Or as Romans 13:10 puts it simply, "Love does no harm to its neighbor."
Let's apply these tests to Pastor Worley's professed "love" of gay people. Is calling for my lifetime internment in a concentration camp "patient" or "kind"? Does it "do no harm to its neighbor"? Or, on the other hand, might it "dishonor others" and do a great deal of harm to the vulnerable LGBT kids in Pastor Worley's own congregation, who, if they take his message to heart, would surely hate themselves, repress themselves, perhaps even take their own lives?
So, then, either St. Paul is wrong, or Pastor Worley is wrong. I think I'll go with the Bible on this one.
Finally, the Bible also provides a guide as to whether homosexuality is to be celebrated or condemned -- that is, whether gay people may also be "saved." It does this not in the three verses (out of 31,005 in the Bible) that talk about lust in the context of Roman or Canaanite idolatry; those are vague, unclear, and subject to interpretation. Rather, it offers a simple litmus test, right in the Sermon on the Mount, where Jesus says, "Every good tree bears good fruit, but a bad tree bears bad fruit. A good tree cannot bear bad fruit, and a bad tree cannot bear good fruit. Every tree that does not bear good fruit is cut down and thrown into the fire. Thus, by their fruit you will recognize them" (Matthew 7:17-20).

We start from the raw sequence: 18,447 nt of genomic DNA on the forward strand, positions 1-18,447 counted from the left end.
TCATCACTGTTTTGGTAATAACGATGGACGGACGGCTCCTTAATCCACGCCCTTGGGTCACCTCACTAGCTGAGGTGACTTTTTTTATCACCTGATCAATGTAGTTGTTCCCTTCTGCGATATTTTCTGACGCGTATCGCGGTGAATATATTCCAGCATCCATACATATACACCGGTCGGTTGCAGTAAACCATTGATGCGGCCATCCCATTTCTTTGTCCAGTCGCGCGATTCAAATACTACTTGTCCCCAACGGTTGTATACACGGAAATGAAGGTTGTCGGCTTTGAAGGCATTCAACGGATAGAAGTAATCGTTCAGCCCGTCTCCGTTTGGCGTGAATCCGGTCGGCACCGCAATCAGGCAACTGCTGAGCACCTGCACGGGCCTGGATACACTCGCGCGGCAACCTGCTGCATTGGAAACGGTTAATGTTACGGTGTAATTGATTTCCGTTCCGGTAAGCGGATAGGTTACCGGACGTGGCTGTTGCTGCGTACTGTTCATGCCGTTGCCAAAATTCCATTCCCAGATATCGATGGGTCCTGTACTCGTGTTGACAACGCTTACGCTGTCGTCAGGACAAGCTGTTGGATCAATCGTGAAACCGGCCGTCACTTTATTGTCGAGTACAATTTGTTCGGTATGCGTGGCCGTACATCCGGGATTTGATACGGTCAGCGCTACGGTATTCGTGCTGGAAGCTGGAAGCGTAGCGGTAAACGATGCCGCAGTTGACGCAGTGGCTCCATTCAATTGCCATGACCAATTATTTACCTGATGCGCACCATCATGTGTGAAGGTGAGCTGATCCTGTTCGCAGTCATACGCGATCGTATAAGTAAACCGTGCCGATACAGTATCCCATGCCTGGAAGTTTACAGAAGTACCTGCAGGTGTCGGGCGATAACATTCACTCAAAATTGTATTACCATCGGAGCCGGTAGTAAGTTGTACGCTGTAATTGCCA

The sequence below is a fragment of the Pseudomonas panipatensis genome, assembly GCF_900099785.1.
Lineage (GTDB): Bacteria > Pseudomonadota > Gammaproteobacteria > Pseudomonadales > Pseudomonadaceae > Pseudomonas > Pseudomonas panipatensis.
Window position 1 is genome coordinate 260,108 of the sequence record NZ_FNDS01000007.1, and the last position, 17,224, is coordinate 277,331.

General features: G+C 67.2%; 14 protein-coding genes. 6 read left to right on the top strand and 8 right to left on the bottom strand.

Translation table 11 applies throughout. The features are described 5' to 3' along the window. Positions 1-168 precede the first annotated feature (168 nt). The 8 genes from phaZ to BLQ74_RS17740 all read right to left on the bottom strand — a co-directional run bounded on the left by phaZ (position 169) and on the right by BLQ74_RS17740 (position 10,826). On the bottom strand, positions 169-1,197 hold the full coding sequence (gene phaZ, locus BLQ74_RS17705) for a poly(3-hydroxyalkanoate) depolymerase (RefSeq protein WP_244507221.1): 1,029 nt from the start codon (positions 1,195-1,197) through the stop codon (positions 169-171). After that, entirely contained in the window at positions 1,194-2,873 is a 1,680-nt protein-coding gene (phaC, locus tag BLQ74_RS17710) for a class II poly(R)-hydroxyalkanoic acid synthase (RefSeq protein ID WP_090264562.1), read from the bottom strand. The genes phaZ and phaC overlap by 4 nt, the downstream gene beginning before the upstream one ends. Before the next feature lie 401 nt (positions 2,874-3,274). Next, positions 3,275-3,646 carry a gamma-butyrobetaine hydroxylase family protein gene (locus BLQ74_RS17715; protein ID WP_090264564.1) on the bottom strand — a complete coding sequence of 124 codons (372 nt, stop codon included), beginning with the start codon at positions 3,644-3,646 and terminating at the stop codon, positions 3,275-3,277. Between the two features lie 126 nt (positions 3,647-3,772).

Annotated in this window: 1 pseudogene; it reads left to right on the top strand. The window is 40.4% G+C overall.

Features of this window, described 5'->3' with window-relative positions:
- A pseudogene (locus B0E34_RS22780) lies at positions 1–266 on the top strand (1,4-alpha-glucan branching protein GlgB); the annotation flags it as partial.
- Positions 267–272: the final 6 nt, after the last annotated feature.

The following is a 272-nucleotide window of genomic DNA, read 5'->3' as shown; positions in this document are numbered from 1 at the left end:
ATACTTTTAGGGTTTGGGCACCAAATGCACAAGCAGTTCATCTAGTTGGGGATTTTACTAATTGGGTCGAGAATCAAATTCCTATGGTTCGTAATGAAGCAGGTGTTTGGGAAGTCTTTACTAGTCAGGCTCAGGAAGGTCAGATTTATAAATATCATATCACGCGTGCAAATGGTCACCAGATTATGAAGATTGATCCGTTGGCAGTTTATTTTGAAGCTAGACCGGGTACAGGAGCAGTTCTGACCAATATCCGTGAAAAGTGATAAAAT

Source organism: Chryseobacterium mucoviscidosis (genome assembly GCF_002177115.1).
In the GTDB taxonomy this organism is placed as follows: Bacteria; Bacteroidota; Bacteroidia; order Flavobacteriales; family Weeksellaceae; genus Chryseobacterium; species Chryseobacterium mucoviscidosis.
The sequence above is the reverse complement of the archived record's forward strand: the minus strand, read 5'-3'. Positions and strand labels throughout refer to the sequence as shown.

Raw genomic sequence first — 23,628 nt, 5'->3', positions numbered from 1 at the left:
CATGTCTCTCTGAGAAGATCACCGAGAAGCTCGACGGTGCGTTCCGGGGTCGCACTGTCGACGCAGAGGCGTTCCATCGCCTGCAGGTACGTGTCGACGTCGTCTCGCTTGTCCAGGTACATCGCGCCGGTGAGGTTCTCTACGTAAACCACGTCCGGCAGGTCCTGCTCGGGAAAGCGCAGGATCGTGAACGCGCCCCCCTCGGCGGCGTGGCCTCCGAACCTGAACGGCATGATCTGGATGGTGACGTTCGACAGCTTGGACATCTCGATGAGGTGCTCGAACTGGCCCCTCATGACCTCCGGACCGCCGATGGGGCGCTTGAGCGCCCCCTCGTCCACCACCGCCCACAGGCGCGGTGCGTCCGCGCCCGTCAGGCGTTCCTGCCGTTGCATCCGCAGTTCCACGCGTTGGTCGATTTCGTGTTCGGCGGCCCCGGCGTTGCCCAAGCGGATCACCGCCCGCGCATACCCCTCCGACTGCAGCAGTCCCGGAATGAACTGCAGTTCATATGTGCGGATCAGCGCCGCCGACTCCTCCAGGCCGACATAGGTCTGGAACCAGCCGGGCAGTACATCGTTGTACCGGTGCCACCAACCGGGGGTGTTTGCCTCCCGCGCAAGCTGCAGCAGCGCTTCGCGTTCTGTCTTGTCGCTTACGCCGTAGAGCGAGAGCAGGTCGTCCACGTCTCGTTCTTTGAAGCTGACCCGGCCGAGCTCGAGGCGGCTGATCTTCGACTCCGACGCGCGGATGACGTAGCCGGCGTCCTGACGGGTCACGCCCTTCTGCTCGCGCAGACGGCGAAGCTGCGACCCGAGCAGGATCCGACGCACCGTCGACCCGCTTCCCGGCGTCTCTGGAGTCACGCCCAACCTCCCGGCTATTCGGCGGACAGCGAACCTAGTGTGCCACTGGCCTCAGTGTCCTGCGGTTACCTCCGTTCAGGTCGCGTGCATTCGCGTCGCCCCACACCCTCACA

In that particular passage, Jesus was talking about telling true prophets from false ones, but it's been understood to stand for a much wider principle: that good things lead to good results, and bad things lead to bad ones. Well, what does affirmation of LGBT people lead to? More love, relationships, family, holiness, truthfulness, and justice -- all good things. What does rejection of LGBT people lead to? Lying, alienation, suicide, repression, rejection, tearing families apart (I've seen it happen), and the desperate search by gay people for some form of sexual outlet (like those priests and pastors who keep getting caught with male prostitutes, male masseurs, and altar boys) -- all not such good things. So, once again, either Jesus is wrong, or Pastor Worley is wrong. Well, I may be a nice Jewish boy, but on this one, I'm siding with Jesus.
Being gay, and welcoming gay people into our congregations and communities, "bears good fruit." Therefore it is good. Of course, one may still disapprove of some expressions of homosexuality, just like one might disapprove of some expressions of heterosexuality. But just as heterosexuality is not defined by a strip club in Las Vegas, homosexuality is not defined by the lustfulness that Paul criticizes and Leviticus relates to idolatry.
Pastor Worley, I'm afraid your "love" for me does not pass the test of Scripture, nor does your understanding of sodomy, or of salvation. I guess it's not surprising that you've read your Bible so carelessly. If you'd been more attentive, I doubt you'd propose locking up me, my partner, and my community in a concentration camp in the first place. Is that what Jesus would do?